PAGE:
O's outfielders not helping fantasy owners

Even going back to spring training, it was easy to see things weren't going to be easy for the Baltimore Orioles this season. Let's face it, the young pitchers just aren't ready to rock, the team's offense still lacks depth (and good health), and there's no tougher division for a team like this to succeed. One of the things I found a bit odd was how much fantasy baseball owners loved this team's outfield. Personally, I thought Nick Markakis, Adam Jones and Nolan Reimold were a bit overrated by fantasy owners in spring drafts. It's early, of course, but so far things aren't looking so good.

The right fielder (Markakis) does nothing but take walks. The center fielder (Jones) doesn't take enough walks. And the occasional left fielder (Reimold) isn't healthy enough to do much more than limp around.

Markakis was the first one to be taken in most fantasy drafts, though I bypassed him in all my leagues. I value batting average as much as anyone, and Markakis did reach 100 RBIs in 2009 for the second season in three years, but that's about all there is. He's not really a base stealer, and the power is a bit too modest for someone being regarded as a top-20 outfielder. Markakis hit 23 home runs and stole 18 bases in 2007. Since then he has averaged 19 home runs and eight steals. This season, in 50 at-bats, he has yet to homer or steal a base. He's getting on base (11 walks already, one per team loss), which is great in real life if others can knock you in, but when the slugging percentage nearly matches the on-base percentage, that's not a good thing. The Orioles had only one player reach 20 home runs in 2009, and that was Luke Scott. Markakis, 26, has become Bobby Abreu without the speed, but people still view him as possessing major upside. I think he possesses a 20-90 season, at best.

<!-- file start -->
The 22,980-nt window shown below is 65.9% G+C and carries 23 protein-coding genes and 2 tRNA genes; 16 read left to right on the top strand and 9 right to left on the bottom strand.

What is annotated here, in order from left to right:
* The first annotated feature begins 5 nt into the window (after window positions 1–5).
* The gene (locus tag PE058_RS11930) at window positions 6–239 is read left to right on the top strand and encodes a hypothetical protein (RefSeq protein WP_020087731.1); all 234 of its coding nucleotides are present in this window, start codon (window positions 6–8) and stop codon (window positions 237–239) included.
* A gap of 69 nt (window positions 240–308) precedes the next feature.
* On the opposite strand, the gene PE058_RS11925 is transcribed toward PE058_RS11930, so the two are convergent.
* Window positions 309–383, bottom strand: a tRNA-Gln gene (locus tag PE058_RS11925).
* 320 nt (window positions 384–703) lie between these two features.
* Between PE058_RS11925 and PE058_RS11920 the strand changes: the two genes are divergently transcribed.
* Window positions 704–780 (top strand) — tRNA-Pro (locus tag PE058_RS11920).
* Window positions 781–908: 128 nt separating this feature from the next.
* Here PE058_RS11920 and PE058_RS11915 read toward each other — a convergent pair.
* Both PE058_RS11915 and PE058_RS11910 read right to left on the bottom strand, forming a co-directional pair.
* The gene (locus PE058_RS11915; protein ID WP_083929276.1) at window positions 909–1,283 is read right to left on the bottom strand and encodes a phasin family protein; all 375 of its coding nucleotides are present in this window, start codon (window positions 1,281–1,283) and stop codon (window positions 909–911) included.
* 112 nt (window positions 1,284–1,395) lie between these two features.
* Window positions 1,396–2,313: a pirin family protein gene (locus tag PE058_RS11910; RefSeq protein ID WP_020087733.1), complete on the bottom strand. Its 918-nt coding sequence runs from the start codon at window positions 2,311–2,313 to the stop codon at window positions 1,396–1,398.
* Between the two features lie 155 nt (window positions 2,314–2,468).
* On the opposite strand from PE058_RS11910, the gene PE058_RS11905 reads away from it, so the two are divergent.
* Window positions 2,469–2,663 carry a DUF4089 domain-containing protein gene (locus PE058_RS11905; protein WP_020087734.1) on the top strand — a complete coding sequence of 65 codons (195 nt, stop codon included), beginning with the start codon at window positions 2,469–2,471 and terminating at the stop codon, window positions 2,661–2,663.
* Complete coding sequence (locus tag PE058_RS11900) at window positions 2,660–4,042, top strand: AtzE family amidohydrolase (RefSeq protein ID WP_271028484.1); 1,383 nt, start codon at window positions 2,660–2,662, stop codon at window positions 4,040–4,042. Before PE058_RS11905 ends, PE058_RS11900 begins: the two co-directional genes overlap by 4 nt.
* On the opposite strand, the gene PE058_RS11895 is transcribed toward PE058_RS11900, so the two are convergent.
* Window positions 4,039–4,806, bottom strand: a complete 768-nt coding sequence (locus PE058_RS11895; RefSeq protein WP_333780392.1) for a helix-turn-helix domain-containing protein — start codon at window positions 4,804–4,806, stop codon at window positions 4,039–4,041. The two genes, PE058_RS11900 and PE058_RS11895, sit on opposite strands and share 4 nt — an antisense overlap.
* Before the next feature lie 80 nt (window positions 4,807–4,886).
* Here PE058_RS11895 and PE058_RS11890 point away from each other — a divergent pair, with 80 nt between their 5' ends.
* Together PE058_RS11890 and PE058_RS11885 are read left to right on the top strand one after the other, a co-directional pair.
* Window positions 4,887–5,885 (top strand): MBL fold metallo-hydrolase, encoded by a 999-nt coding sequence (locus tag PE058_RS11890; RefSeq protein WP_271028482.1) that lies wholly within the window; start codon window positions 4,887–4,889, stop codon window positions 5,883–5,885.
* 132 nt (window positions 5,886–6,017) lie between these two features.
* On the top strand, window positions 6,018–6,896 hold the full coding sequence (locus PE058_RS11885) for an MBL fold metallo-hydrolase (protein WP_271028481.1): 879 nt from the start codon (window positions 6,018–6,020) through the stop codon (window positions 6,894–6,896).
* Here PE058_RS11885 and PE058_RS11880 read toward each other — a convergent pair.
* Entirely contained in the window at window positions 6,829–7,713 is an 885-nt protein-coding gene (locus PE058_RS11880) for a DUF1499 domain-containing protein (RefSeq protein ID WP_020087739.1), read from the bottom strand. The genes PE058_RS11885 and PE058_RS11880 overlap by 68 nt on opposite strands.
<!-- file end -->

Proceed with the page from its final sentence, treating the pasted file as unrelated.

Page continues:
Jones is the player many fantasy owners coveted, thinking he was about to put together a full season like his first two months of 2009. Jones was terrific in earning an All-Star berth, hitting .344 with 11 home runs and 36 RBIs through May. After that, however, he hit eight home runs and batted .237. That was over three months! He didn't play in September because of an ankle injury, but Jones had already proved his quick start couldn't be sustained. ESPN Fantasy projected 24 home runs and 12 stolen bases; it seemed legit, and Jones is talented enough to reach those figures. Of course, he has been leading off lately, not put in a position to drive in runs. Jones was the No. 19 outfielder in ESPN average live drafts, the same seventh round as Markakis. I'd be surprised if Jones hits more than 20 home runs, and he's not a base stealer, either.

Then there's Reimold, who is probably close to another DL stint as he limps around recovering from September Achilles' tendon surgery. He's not healthy, and it shows in how he approaches at-bats. A season ago, he was a surprise rookie source of power and speed. I think even the Orioles were surprised. Reimold became a top-150 fantasy pick for this season, ahead of such players as Franklin Gutierrez, Vernon Wells and Ryan Ludwick. But those expectations seem awfully high, especially now that Reimold is hitting .162.

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When Felix Pie -- hitting .400 in 20 at-bats -- tore a back muscle and was lost to the team for three months, the Orioles called up perennial prospect Lou Montanez. I'm not going to predict big things for Montanez, but manager Dave Trembley has said he'll play left field quite a bit. Montanez hit 26 homers, knocked in 97 runs and batted .335 for Double-A Bowie in 2008. I agree, might as well let him play, though if he's the left fielder, it means poor Luke Scott -- always overlooked -- will have to share designated hitter at-bats with Reimold, or push aside Garrett Atkins at first base. Scott could hold his own at first base.

When a fantasy owner overdrafts a commodity, and that player struggles, it's rarely smart to try to trade that player for whatever you can get. Markakis and Jones should be useful this season, though I fall on the pessimistic side of their attaining the numbers we projected for them. Reimold seems unownable at this point in 10-team standard mixed leagues.

It might be a long season for the Orioles, who are averaging a win per week, and for fantasy owners expecting big years from their players. And no, you can't blame this all on the loss of Brian Roberts.